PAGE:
Twenty reports of acidosis have been identified in the US Food and Drug Administration Adverse Event Reporting System (FAERS) database during the period March 2013 through 06 June 2014. All patients required emergency room treatment or hospitalization. These cases were not typical of ketoacidosis or diabetic ketoacidosis (DKA) in that they occurred in patients with type 2 diabetes and their blood sugar levels were only slightly increased. Some factors identified as potentially triggering the acidosis included major illness, reduced food and fluid intake, and reduced insulin dose.

Empagliflozin-Linagliptin:

Common (1% to 10%): Hypoglycemia, increased cholesterol, thirst

Empagliflozin:

Common (1% to 10%): Increased low-density lipoprotein cholesterol, dyslipidemia

Rare (Less than 0.1%): Ketoacidosis

Postmarketing reports: Acidosis including diabetic ketoacidosis, ketoacidosis, or ketosis

Linagliptin:

Common (1% to 10%): Increased uric acid

Genitourinary

In the 5 years (2013 to 2018) since SGLT2 inhibitor approval, 12 cases of Fournier's gangrene have been reported. Reports were almost equal in men and women (men=7; women=5), ages ranged from 38 to 78 years, and the average time to onset after starting an SGLT2 inhibitor was 9.2 months (range 7 days to 25 months). All SGLT2 inhibitor drugs except ertugliflozin were included in the reports. Ertugliflozin being the most recently approved agent, is expected to have the same risk, but insufficient patient use to assess risk. All patients were hospitalized, all required surgery, all required surgical debridement, 5 required more than 1 surgery and 1 required skin grafting. Four cases were complicated by diabetic ketoacidosis, acute kidney injury, and septic shock, leading to prolonged hospitalization, and death in 1 case. In the general population, Fournier's gangrene occurs in about 1.6 out of 100,000 males annually, with the highest incidence in men 50 to 79 years. Since diabetes is a risk factor for Fournier's gangrene, a review of the FAERS database for the last 34 years was done and only 6 cases (all males, median age 57 years) were found with several other classes of antidiabetic drugs. Findings with SGLT2 inhibitors appear to show an association over a shorter time frame and involve both males and females.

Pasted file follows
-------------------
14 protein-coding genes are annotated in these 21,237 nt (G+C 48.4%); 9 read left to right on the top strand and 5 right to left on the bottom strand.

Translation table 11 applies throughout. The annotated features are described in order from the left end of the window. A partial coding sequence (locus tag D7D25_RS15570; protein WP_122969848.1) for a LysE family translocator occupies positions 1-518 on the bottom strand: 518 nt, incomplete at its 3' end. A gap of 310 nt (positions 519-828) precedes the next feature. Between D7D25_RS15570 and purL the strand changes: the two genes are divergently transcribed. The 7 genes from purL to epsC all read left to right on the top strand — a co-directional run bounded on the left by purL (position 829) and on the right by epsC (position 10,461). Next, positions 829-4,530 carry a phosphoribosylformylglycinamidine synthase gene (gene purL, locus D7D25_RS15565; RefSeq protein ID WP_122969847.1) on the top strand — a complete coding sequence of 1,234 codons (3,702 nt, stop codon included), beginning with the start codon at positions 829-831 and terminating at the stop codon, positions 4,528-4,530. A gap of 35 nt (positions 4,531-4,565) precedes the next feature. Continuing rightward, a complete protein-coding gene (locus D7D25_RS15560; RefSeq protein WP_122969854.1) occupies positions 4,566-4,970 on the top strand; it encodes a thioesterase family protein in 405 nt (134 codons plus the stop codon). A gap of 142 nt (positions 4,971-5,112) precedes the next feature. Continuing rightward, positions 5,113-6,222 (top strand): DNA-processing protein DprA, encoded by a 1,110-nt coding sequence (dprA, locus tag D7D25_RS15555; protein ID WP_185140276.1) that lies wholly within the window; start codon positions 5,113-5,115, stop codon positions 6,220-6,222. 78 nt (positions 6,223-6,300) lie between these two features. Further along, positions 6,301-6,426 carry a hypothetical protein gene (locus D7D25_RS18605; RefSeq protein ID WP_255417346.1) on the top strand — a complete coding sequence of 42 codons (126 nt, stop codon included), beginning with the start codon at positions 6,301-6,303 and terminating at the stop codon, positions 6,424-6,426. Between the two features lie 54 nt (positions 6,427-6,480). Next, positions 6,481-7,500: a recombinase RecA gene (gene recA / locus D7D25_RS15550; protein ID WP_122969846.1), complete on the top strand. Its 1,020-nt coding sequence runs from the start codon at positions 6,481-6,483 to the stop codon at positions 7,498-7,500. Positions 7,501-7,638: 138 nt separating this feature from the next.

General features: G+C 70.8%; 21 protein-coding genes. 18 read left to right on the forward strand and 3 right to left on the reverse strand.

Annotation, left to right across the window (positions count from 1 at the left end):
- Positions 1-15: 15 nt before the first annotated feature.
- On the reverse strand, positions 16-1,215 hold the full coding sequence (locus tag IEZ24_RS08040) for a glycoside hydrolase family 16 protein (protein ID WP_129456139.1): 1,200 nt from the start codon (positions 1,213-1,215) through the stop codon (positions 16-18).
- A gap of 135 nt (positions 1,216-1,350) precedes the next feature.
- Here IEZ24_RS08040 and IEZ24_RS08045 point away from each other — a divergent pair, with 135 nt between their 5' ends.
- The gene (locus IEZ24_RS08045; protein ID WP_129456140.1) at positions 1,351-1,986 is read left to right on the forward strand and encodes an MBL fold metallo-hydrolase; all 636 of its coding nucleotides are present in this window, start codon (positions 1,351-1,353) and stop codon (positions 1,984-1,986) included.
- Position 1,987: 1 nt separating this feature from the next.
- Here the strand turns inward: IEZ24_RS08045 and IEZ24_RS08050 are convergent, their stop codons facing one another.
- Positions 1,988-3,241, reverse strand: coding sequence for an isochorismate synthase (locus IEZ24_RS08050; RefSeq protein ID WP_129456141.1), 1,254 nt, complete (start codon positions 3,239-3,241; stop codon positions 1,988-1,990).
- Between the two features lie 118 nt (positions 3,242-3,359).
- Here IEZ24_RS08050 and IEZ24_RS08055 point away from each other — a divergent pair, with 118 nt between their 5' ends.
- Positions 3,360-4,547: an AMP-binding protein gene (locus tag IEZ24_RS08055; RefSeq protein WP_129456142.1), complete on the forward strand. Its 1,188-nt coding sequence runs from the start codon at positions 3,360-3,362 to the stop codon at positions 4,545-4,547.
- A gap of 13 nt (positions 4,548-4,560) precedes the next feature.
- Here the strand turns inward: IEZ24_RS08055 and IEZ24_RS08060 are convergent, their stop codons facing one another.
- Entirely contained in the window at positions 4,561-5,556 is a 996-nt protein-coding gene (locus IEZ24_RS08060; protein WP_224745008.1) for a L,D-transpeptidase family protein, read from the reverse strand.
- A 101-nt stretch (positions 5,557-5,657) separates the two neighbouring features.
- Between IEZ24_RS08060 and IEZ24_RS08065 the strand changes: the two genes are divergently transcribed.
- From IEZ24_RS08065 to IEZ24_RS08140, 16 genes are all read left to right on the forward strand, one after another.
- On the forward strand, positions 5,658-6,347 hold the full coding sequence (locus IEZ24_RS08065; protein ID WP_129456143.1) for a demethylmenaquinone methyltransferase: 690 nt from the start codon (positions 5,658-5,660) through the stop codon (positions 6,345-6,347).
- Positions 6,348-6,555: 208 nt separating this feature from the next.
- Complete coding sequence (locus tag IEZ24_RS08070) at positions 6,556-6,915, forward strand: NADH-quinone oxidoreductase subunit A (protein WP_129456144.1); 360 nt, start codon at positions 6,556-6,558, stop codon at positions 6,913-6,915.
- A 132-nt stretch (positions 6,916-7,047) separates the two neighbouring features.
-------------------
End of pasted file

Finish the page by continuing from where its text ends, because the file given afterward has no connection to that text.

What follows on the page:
Empagliflozin-Linagliptin:

Very Common (10% or more): Urinary tract infection (up to 12.5%)

Postmarketing reports: Urosepsis, pyelonephritis

Empagliflozin:

Common (1% to 10%): Urinary tract infection, female genital mycotic infections, vaginal moniliasis, vulvovaginitis, balanitis, increased urination, male genital mycotic infections

Uncommon (0.1% to 1%): Dysuria

Postmarketing reports: Fournier's gangrene

Hypersensitivity

Empagliflozin-linagliptin:

Uncommon (0.1% to 1%): Hypersensitivity

Linagliptin:

Frequency not reported: Hypersensitivity reactions including urticaria, angioedema, localized skin exfoliation, or bronchial hyper-reactivity

Postmarketing reports: Serious hypersensitivity reactions including anaphylaxis, angioedema

Postmarketing, serious hypersensitivity reactions including angioedema, anaphylaxis, and exfoliative skin conditions have been reported in patients treated with linagliptin. These reactions have occurred within the first 3 months and some have occurred after the first dose.

Renal

Empagliflozin:

Frequency not reported: Increased serum creatinine, decreased eGFR

Postmarketing reports: Acute kidney injury (AKI)

Postmarketing reports of AKI, some requiring hospitalization and dialysis, have been received for patients treated with SGLT2 inhibitors including empagliflozin. Some reports involved patients younger than 65 years old.

Respiratory

Empagliflozin-Linagliptin:

Common (1% to 10%): Nasopharyngitis, upper respiratory infection

Empagliflozin:

Common (1% to 10%): Upper respiratory infection

Linagliptin:

Common (1% to 10%): Nasopharyngitis, cough

Musculoskeletal

Between October 2006 and December 2013, thirty-three cases of severe arthralgia have been reported to the FDA Adverse Event Reporting System Database. Each case involved the use of 1 or more dipeptidyl peptidase-4 (DPP-4) inhibitor. In all cases, substantial reduction in prior activity level was reported, 10 patients were hospitalized due to disabling joint pain. In 22 cases, symptoms appeared within 1 month of starting therapy, in 23 cases symptoms resolved less than 1 month after discontinuation. A positive rechallenge was reported in 8 cases, with 6 cases involving use of a different DPP-4 inhibitor. Sitagliptin had the greatest number of cases reported (n=28) followed by saxagliptin (n=5), linagliptin (n=2), alogliptin (n=1), and vildagliptin (n=2).

Dipeptidyl peptidase-4 (DPP-4) inhibitors:

-Common (1% to 10%): Arthralgia

-Postmarketing cases: Severe and disabling arthralgia

Cardiovascular

Empagliflozin:

Uncommon (0.1% to 1%): Volume depletion

Hematologic

Empagliflozin-Linagliptin:

Frequency not reported: Increased hematocrit

Empagliflozin:

Common (1% to 10%): Increased hematocrit

Editorial References and Review

Medically reviewed by BestRx Medical Team Last updated on 1/1/2020.

Source: Drugs.com Glyxambi